Functional endoscopic sinus surgery (FESS) is a minimally invasive surgical procedure that opens up sinus air cells and sinus ostia (openings) with an endoscope.
The use of FESS as a sinus surgical method has now become widely accepted; and the term "functional" is meant to distinguish this type of endoscopic surgery from nonendoscopic, more conventional sinus surgery procedures.
The purpose of FESS is to restore normal drainage of the sinuses. Normal function of the sinuses requires ventilation through the ostia (mouth-like opening) and is facilitated by a mucociliary transport process that maintains a constant flow of mucus out of the sinuses. All sinuses need ventilation to prevent infection and inflammation, a condition known as sinusitis. In healthy individuals, sinus ventilation occurs through the ostia into the nose. The sinuses open into the middle meatus (curved passage in each nasal cavity) under the middle turbinate (thin, bony process that is the lower portion of the ethmoid bone in each nasal cavity), which together are known as the osteomeatal complex, the key area of the nose. The hair-like cilia direct the flow of mucus toward the ostia.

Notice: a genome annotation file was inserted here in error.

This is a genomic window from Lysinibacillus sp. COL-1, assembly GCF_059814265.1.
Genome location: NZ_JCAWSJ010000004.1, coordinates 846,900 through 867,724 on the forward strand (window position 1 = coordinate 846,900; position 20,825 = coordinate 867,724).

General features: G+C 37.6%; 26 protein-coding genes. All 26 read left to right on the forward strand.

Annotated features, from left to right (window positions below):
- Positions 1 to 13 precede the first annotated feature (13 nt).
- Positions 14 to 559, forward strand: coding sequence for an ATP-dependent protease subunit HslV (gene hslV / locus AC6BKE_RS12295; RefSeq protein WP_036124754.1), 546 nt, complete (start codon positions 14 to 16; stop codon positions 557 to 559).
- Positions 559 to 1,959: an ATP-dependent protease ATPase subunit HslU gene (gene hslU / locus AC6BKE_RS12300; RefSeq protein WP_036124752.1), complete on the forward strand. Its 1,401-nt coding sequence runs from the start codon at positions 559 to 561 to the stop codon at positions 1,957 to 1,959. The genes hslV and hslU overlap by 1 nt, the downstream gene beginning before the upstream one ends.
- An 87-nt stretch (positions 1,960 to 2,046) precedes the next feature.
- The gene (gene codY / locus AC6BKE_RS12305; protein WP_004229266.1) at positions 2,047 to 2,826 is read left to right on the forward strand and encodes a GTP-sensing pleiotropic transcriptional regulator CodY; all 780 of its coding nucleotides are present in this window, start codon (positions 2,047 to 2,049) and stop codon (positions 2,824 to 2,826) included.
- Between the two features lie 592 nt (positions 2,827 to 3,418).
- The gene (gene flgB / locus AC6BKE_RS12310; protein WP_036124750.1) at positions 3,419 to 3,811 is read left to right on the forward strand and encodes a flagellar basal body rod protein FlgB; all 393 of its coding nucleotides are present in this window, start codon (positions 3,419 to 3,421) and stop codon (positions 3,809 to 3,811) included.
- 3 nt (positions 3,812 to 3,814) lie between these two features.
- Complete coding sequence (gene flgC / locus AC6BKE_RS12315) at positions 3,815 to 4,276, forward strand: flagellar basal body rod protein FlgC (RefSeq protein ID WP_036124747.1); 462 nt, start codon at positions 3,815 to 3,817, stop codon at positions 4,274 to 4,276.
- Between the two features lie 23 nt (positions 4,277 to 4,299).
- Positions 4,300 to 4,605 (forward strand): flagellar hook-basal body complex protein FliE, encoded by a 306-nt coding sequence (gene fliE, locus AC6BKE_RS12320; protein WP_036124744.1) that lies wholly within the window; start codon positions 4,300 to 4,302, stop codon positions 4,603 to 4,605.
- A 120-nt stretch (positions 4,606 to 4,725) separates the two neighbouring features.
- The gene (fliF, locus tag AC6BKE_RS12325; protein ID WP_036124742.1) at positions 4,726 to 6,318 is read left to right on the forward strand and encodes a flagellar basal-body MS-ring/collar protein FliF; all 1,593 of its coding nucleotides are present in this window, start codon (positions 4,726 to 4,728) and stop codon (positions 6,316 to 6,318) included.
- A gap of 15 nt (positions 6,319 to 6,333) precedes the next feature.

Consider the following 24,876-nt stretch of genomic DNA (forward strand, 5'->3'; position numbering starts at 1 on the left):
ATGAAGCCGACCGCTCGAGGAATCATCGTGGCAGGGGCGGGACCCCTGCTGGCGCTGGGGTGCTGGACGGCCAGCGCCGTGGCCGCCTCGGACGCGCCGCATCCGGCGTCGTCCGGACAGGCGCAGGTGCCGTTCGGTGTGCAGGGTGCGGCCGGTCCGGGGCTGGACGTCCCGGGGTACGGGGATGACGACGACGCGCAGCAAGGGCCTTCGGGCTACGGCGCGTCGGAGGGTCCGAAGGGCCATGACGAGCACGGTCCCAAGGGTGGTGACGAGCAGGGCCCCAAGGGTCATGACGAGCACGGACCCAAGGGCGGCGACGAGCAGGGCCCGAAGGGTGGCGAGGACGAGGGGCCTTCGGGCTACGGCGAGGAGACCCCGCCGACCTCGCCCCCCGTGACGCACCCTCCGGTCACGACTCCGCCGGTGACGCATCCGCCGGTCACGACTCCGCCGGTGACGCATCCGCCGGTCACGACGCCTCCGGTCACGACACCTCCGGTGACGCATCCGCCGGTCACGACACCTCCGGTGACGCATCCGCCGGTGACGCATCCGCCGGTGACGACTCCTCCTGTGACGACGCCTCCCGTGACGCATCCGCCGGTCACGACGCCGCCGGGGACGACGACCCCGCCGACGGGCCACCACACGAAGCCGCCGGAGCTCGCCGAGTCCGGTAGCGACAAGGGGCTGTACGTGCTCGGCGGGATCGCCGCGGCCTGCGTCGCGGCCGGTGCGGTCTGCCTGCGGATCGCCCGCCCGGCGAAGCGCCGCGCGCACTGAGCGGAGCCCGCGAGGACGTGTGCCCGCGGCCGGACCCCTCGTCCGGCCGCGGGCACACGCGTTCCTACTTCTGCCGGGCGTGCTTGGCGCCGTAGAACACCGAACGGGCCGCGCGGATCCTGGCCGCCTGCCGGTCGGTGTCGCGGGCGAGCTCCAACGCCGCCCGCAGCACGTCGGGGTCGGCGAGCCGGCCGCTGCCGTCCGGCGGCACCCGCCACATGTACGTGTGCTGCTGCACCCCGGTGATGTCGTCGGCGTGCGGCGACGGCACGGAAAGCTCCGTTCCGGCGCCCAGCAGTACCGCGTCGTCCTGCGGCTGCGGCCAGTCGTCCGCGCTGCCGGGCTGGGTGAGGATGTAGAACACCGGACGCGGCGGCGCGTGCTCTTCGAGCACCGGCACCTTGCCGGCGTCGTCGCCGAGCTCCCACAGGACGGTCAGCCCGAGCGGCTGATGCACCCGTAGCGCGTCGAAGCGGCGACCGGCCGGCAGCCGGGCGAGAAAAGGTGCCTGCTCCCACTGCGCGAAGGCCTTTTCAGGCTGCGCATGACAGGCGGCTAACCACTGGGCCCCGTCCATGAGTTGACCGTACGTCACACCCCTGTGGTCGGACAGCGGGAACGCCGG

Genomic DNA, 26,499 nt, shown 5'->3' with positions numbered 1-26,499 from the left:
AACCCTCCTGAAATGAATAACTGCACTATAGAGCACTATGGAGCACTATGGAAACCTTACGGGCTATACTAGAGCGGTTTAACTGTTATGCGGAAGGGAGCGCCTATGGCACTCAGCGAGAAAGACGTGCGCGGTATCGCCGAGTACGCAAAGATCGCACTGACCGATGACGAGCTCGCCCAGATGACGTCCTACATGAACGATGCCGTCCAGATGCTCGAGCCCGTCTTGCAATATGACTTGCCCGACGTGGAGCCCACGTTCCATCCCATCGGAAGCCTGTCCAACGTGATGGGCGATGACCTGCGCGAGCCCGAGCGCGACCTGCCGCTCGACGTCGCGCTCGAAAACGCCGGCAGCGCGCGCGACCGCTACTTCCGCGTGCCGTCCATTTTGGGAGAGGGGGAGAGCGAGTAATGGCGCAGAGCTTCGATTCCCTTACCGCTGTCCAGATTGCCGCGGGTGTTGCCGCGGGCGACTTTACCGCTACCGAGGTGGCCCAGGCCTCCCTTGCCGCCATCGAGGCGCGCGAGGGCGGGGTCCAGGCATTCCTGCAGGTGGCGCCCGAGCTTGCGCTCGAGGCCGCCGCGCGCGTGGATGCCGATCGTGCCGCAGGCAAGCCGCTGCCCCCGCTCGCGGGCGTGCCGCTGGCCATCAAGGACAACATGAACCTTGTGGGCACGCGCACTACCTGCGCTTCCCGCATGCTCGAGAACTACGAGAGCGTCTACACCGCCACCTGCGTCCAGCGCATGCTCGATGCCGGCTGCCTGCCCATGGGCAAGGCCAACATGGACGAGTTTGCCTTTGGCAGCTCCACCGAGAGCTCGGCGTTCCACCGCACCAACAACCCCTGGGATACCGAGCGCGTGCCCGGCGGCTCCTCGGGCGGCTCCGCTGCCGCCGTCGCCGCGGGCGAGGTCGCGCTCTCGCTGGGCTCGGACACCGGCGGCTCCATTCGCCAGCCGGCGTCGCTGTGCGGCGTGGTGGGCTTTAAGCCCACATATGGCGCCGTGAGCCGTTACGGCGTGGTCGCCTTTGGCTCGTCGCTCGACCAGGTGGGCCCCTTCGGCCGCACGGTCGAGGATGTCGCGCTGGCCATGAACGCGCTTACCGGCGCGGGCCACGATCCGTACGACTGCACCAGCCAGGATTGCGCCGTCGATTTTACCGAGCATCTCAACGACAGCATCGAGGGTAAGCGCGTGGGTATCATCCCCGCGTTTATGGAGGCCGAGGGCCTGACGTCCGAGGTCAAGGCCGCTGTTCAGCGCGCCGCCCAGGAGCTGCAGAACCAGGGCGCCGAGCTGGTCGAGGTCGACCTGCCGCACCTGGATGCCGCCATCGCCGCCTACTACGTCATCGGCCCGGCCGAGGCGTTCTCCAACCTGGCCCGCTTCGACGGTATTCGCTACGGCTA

Sinusitis develops when there is a problem in the area where the maxillary and frontal sinuses meet near the nose or, occasionally, by dental infection. When sinusitis occurs, the cilia work less efficiently, preventing the flow of mucus. The mucous membranes of the sinuses become engorged, resulting in ostia closure. Poor ventilation and accumulation of mucus then produce the conditions required for bacterial infection.
Monique Laberge Ph.D., The Gale Group Inc., Gale, Detroit,